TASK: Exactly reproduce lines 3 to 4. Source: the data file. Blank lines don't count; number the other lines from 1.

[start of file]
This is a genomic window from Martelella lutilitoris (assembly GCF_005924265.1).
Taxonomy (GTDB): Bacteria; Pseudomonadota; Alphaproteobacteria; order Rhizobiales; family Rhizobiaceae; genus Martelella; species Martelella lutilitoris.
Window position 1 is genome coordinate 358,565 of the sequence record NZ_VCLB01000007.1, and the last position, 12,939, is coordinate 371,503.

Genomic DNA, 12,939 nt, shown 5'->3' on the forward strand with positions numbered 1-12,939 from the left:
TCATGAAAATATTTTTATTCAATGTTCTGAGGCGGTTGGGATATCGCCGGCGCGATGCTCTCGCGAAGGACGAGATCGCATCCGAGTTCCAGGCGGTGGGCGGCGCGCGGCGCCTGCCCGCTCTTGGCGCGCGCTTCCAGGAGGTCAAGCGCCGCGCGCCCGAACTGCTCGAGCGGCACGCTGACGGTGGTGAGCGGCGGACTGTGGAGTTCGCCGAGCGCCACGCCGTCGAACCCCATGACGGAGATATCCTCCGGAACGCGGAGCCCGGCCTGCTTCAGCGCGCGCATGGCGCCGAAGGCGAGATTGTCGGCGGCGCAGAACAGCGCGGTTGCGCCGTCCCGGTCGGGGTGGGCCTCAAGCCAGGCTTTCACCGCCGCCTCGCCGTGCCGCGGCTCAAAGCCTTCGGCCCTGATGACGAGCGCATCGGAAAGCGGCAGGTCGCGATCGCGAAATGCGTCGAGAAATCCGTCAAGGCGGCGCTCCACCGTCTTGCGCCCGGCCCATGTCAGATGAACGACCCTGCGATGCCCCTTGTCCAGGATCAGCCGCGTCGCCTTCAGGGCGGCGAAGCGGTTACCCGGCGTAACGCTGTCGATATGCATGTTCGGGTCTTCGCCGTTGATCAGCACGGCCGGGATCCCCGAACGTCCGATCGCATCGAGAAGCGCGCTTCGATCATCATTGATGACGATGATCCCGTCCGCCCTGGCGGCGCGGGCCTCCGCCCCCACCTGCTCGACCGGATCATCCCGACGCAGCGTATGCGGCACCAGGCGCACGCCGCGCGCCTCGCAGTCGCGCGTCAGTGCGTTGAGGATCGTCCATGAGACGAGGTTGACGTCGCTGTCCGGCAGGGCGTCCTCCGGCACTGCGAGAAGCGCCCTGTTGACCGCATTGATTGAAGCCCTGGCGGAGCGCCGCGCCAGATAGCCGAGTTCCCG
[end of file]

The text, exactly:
Window position 1 is genome coordinate 358,565 of the sequence record NZ_VCLB01000007.1, and the last position, 12,939, is coordinate 371,503.

Genomic DNA, 12,939 nt, shown 5'->3' on the forward strand with positions numbered 1-12,939 from the left: